Move the voice forward?
Make the guitar brighter?
Enough room sound?
Mixing a record, as I learned when I worked at Alligator Records (back in the 1970s), involves a seemingly countless number of decisions. After a few hours, everyone starts to get a little punch-drunk. By the end of the night, for instance, this track had morphed—in the warped warble of engineer Freddie Breitberg (AKA, in his personal mythology, Eddie B. Flick)—into “Serve Me Rice For Supper.”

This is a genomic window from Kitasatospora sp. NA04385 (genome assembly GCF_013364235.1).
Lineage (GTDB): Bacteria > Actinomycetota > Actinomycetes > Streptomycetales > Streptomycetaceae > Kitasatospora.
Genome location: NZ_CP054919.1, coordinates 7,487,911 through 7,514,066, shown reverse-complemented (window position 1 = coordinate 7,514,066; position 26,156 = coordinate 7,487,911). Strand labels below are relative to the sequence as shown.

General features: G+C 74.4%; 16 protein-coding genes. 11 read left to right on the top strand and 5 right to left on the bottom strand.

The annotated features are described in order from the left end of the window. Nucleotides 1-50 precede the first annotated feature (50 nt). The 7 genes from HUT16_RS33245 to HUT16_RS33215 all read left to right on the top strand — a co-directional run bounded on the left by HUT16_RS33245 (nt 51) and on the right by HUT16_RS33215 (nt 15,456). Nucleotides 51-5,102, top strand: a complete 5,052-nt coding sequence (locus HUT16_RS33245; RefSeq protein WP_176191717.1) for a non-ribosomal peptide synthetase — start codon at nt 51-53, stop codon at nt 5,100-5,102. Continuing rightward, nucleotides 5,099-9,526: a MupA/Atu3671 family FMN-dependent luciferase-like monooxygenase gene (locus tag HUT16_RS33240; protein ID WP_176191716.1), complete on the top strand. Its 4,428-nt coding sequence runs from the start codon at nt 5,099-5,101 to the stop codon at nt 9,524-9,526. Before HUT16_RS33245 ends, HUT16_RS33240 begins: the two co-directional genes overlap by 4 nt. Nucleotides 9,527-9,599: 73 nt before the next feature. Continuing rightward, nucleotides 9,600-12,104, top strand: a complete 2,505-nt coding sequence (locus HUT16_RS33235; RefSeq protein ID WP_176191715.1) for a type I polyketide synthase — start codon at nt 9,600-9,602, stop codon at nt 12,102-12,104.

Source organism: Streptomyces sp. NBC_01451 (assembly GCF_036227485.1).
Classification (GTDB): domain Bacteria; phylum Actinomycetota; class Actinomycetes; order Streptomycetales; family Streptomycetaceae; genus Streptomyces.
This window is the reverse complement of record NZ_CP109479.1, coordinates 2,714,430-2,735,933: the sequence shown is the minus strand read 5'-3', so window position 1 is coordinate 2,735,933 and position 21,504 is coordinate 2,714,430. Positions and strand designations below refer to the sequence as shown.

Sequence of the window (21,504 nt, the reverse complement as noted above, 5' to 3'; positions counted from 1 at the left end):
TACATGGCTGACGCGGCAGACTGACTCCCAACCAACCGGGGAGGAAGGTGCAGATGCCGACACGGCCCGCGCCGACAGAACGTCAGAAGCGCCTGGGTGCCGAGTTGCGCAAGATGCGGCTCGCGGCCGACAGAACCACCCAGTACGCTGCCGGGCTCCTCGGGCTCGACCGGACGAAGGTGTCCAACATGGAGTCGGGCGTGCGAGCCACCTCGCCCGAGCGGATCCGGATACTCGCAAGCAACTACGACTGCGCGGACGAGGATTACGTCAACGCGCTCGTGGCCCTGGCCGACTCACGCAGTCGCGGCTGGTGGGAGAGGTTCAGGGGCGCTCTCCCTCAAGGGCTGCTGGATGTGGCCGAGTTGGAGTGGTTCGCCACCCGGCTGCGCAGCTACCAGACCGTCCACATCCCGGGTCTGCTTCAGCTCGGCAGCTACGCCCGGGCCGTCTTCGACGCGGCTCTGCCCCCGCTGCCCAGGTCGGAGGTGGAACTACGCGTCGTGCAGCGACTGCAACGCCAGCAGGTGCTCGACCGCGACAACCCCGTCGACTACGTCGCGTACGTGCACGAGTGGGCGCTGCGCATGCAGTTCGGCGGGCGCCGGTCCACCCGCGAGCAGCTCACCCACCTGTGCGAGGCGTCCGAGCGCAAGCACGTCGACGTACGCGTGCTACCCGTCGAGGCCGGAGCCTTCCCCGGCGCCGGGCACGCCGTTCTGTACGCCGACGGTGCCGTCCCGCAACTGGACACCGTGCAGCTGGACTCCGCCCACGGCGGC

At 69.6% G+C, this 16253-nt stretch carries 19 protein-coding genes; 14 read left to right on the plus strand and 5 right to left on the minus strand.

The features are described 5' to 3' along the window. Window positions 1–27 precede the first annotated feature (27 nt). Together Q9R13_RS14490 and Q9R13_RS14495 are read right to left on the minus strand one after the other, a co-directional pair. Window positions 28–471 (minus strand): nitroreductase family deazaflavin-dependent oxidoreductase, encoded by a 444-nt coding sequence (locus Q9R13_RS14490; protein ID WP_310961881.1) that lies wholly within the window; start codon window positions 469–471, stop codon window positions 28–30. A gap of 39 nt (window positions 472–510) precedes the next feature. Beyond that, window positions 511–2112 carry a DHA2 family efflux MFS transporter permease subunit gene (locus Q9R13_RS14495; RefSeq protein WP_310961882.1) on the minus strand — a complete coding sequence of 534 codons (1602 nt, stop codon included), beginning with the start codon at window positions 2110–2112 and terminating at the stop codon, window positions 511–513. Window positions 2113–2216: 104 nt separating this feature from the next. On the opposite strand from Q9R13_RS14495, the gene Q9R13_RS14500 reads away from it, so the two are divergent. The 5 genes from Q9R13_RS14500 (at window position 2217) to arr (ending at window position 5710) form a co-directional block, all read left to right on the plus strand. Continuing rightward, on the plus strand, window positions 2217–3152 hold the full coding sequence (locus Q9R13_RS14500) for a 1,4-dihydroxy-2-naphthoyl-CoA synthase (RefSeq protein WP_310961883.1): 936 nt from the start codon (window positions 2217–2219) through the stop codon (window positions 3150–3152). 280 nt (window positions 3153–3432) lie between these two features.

Jimmy Johnson, “Serves Me Right To Suffer” (Living Chicago Blues, Vol. 1, Alligator Records, 1977 [Grammy Nominee])
The ’net’s filled with enough dreck for a thousand lifetimes; but then, as happened the other day (after hearing about it on the radio), you come across something that’s simply stunning—like the new, complete collection of the letters of Vincent van Gogh.
. . . Van Gogh’s letters are the best written by any artist . . . Their mixture of humble detail and heroic aspiration is quite simply life-affirming.—Andrew Motion, The Guardian (11/21/09)